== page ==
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    Interesting point on the emphasis on the indexing! Now that you mentioned it, those emails that I already sort out always brag about how well indexed their journal is.
    – JC_CL
    Commented Jan 8, 2020 at 13:26

I am from a mathematical background, so I hope this information is not too field specific but in my experience legit conference invitations travel exclusively through personal connections.

So the decision on whether something is legit is very simple: Was is sent to you by someone whose name you recognize as being a researcher in your field?

This went so far that for a new PhD student finding out about relevant conferences is actually somewhat tricky. Usually your advisor tells you about them. If they don't for whatever reason, it is very hard to find out about conferences.

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    Mathematics and CS have at least one "big" mailing list I'm aware of where open positions, conferences, ... are announced. The list is called DMANET and it gives you some confidence in the legitimacy of the content.
    – Stephan Z.
    Commented Jan 8, 2020 at 12:53
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    @StephanZ. I got a math phd in the US and worked as a postdoc in the UK and in Germany. I never heard of this 'big' mailing list. There are big conferences like the ams annual meeting but the way I heard of those was also through older phd students in my department going there.
    – quarague
    Commented Jan 8, 2020 at 12:57
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    @StephanZ. I've been working in mathematics for almost 50 years (longer if you count graduate study as work), and I never heard of DMANET until I saw your comment here. Commented Jan 8, 2020 at 17:56
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    Echoing @AndreasBlass' comment: I've been working in mathematics for 45+ years, and had not heard of DMANET until this moment. Commented Jan 8, 2020 at 20:24
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    Let's put it more general. In different fields there are trusted entities maintaining mailing lists that can help you identifying legit Call for Papers, ...
    – Stephan Z.
    Commented Jan 9, 2020 at 7:12

This is likely field specific, but no legitimate conferences/journals reach out to specific faculty members in my field.

All of the legitimate conferences/journals put out the call for papers in typical fashion. However, it isn't unusual or the editor of a journal to talk to somebody personally at a conference and ask about the repurposing of a presentation into a journal paper, for example.

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    Do conferences in your field not have “invited talks” or “invited speakers”? In the fields I know, almost all conferences have some such talks, with the rest being “contributed talks”, submitted following the call for papers. “Invited talks” are considerably more prestigious for the speaker, will often have longer timeslots than contributed talks, will typically be plenary even if other talks/activites are in parallel sessions, and so on.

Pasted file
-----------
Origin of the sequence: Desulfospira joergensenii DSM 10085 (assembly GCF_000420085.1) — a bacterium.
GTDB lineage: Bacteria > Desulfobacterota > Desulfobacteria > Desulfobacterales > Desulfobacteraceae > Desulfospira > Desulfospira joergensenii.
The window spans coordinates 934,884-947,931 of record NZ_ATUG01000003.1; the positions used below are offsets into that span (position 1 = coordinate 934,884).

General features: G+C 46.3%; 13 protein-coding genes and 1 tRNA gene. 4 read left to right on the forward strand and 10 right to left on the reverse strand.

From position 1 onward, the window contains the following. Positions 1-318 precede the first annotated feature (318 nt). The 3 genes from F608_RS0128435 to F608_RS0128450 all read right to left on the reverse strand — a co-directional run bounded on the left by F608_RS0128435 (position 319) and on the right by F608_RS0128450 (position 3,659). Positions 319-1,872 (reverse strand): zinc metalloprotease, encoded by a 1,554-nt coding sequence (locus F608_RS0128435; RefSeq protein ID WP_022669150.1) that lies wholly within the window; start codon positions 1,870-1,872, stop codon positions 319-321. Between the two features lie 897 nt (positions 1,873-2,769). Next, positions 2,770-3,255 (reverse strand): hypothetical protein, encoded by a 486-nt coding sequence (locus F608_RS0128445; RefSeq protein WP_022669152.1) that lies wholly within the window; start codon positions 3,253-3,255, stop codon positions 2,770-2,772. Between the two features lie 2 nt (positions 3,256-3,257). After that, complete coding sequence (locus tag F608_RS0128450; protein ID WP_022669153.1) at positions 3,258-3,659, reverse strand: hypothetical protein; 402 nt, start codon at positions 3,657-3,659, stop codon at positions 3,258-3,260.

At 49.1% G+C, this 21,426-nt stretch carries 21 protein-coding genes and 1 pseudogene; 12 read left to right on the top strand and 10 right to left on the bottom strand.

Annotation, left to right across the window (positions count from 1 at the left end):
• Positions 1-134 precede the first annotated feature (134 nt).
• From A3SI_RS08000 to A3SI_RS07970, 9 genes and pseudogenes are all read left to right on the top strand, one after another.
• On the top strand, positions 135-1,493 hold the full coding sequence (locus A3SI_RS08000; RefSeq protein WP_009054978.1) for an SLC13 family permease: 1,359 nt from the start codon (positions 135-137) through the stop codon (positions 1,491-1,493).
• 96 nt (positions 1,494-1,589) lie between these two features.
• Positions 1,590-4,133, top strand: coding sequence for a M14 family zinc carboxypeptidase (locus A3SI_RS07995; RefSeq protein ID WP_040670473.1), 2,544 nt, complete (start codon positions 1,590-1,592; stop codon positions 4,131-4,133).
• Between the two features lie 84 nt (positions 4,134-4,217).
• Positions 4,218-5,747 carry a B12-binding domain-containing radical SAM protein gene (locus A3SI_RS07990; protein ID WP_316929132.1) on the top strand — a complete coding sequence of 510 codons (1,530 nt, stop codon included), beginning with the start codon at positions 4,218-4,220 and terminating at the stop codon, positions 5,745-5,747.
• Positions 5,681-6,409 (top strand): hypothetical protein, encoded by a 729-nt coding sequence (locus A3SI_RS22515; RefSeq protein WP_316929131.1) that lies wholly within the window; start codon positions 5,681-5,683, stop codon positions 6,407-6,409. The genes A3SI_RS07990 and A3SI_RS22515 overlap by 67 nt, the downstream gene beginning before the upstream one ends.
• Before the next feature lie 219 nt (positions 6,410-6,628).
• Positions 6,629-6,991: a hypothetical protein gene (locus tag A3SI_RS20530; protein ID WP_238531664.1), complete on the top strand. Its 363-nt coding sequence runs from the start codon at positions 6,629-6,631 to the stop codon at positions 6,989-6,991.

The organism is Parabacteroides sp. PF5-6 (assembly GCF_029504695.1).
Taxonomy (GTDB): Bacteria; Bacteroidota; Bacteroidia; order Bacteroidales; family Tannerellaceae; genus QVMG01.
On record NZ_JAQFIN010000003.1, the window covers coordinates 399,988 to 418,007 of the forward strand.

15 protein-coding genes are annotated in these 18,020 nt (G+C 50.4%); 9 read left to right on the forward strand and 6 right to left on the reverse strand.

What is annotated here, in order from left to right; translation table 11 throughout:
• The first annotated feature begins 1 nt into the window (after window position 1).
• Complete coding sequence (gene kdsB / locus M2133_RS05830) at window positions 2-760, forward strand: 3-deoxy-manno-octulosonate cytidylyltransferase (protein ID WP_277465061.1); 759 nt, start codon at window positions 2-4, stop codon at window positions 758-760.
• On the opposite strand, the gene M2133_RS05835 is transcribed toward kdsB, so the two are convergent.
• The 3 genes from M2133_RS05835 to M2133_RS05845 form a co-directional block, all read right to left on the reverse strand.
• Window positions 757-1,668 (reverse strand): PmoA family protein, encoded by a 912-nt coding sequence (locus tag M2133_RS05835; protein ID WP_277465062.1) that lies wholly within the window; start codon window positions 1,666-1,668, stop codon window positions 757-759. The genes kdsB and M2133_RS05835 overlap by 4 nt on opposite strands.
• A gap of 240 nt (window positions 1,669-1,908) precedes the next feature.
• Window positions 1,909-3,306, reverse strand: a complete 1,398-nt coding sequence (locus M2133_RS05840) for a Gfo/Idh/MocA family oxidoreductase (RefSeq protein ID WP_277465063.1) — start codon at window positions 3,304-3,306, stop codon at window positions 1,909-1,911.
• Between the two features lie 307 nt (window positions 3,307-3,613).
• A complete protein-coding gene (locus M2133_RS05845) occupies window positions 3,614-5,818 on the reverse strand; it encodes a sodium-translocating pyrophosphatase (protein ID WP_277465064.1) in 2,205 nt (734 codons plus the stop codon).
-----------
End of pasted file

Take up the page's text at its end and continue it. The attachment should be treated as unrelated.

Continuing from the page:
– PLL
    Commented Jan 8, 2020 at 21:04
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    What @PLL said. In addition, in our field (computational mathematics) there are also "minisymposia", which are special sessions with speakers specifically invited by the organizers (with expenses not covered, typically). Some of them are specifically targeted as "young researchers minisymposia". So receiving an unsolicited e-mail with an invitation to a legitimate conference is very well possible, even for an early career researcher. Commented Jan 9, 2020 at 8:48

Another field-specific answer:

  • Most conferences and journals don't send out invitations by email.
  • Many conferences distribute call-for-papers posters, which get put up on boards you might see at your university/institute, or on people's doors, or even in another conference.
  • A few journals also have CFP posters.
  • A few conferences - more industry-oriented ones - send automated invitation emails.
  • Most conferences and journals have websites, and invitations invite you to visit the website for long-form calls, online submission mechanism, and communicating with the organizers or PC if necessary.
  • Nobody ever tries to solicit you personally as some great and wonderful researcher, except someone you know personally (or who knows a friend of yours personally etc.), who writes you personally.
  • ... and in the rare cases such solicitations do occur - they're scams or semi-scams (i.e. really bad venues which try to get naive grad students to commit to them).

But - most importantly: If you haven't heard of the conference/journal - ask around about the venue, and go through their website, before providing any reply.


In case of doubt, I write a short reply asking if there is a conference website, travel is covered, etc. Usually, I can tell if it is spam or not from the answer. Some companies organizing spam conferences appear on black lists, so you can google for them.